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Students spend April in Paris
A group from Flowery Branch High School takes in the sights of France during spring break
Flowery Branch High School students stand in front of the Sacre Coeur Basilica during their recent trip to Paris.


Gabrielle Durden, French teacher at Flowery Branch High School, talks about the spring break trip to France she took with 10 students.

FLOWERY BRANCH - Ten Flowery Branch High School students went to the beach all right - the French Riviera - on spring break.

The weather was more than a little cold, but hey, they got to see one of the world's most exotic spots.

"The water was extremely blue. I wanted to jump in, but it was freezing, so I couldn't," said Chelsea Johnson, 16, a 10th-grader.

The students visited France April 4-13 as part of David McGuffin's Exploring Europe and with their French teacher, Gabrielle Durden. They took in other famous sights such as the Eiffel Tower, the Louvre museum and Avenue des Champs-Elysée.

"At least a year ago, I had several students who were interested in going to France, so I decided to do a trip," Durden said.

"In my experience, it's very, very helpful for students to see different students, different cultures and different ways of life," she added. "I wanted to be a part of that."

The trip cost $2,475 per student, but the school got $1,000 from France-based Lafarge Aggregates & Concrete, which operates a rock quarry in Flowery Branch, to help offset expenses.

"The students have been working feverishly ... to earn the money to go," said Durden, who is in her fourth year teaching French at Flowery Branch High.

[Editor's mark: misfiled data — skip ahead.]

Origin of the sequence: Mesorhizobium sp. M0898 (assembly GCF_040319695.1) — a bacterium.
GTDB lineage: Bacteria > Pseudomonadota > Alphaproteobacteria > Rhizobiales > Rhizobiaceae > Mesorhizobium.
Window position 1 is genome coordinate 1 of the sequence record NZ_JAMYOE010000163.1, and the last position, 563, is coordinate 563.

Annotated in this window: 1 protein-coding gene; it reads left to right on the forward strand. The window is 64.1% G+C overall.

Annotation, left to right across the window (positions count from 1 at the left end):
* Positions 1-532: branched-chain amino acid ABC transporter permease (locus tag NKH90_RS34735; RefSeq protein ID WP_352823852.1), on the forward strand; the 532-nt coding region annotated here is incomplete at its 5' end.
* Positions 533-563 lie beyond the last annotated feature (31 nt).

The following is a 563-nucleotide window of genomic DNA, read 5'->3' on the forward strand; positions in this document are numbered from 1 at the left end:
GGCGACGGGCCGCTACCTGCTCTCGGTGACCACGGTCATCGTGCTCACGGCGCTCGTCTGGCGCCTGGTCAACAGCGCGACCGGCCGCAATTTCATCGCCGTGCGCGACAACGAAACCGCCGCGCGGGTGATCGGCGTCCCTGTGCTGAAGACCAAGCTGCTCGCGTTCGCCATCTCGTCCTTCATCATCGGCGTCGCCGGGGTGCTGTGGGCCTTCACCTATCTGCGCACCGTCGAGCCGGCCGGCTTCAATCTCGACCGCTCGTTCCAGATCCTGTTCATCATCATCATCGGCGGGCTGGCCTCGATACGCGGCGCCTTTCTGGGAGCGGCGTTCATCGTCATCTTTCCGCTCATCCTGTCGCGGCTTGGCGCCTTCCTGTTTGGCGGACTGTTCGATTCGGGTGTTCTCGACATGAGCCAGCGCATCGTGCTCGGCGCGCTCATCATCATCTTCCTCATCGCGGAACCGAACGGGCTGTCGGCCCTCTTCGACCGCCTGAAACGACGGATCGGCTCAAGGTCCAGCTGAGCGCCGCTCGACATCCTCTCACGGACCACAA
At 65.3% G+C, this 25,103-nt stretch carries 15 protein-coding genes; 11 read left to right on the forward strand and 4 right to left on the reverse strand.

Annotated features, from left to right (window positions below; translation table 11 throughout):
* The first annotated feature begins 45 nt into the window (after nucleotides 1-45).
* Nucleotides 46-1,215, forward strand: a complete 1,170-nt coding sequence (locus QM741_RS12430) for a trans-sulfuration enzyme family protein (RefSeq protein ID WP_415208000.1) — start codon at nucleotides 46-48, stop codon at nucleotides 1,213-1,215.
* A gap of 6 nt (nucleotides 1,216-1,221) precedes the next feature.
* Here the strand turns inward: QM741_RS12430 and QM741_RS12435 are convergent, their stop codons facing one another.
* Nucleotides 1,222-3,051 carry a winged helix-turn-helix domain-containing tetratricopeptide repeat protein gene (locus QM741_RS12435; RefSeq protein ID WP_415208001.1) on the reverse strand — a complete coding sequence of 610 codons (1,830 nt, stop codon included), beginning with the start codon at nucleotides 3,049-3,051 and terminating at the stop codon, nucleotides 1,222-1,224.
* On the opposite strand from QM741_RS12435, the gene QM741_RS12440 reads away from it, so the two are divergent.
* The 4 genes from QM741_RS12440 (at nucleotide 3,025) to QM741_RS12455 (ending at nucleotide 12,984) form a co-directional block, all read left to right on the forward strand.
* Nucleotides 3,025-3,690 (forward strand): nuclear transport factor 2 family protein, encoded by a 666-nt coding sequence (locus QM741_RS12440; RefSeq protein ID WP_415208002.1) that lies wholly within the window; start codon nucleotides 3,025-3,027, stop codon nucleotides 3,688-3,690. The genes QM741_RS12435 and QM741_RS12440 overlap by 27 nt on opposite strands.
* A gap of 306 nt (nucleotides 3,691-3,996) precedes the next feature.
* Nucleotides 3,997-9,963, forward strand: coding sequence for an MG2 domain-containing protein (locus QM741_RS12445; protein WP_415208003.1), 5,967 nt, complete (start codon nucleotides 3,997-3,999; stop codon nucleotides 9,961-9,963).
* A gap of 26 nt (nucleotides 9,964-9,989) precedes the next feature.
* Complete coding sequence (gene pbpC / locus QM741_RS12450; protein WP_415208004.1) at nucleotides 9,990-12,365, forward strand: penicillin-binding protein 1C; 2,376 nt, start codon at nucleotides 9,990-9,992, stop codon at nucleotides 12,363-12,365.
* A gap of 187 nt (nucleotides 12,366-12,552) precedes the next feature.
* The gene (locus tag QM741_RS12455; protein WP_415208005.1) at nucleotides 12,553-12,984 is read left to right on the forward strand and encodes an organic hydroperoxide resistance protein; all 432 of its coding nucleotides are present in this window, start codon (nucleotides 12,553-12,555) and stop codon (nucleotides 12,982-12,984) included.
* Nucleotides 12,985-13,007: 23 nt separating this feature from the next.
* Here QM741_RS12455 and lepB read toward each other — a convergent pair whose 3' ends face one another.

For fundraisers, they sold baked goods, doughnuts and hot chocolate.

"After being in French (class) for three years, I just thought it would probably be a really good idea to go," said Devon Reese, 16, an 11th-grader.

Several in the group were taking their first trip abroad, but that wasn't the case with their teacher.

"I studied in France for six months when I was in college, and then I went back there the summer before last to study," Durden said. "Other than that, I've gone on several vacations there."

So, the students had an experienced guide already in their group as they visited Paris and other cities such as Lyon and Nice.

"It was a very fun experience," Reese said. "It's very different from here. The buildings look almost fake, but they're not."

The trip was "better than what I expected, other than it being freezing," she added. "It was bigger than I expected."

Mackenzie Battista, 15, a 10th-grader, visited France with her family when she was 4. She has no memories of that trip - quite the opposite this time.

"I thought it would be good to go with my French teacher, so she could help us with understanding people," she said.

Carolina Lopera, 16, a 10th-grader, said, "Everything is about 10 times bigger than what I thought."

She particularly was impressed by the Palais de Papes, the papal residence during Medieval times.

"I'm Catholic and the pope is very important to me," Lopera said.

Durden said she enjoyed Nice the most.

"It was really, really pretty. The ocean there was beautiful," she said. "And it was a chance to see Italian-style architecture mixed with French-style architecture."

Johnson enjoyed that, as well.

"The houses were beautiful and (there were) leftover Roman ruins on top of the hills," she said.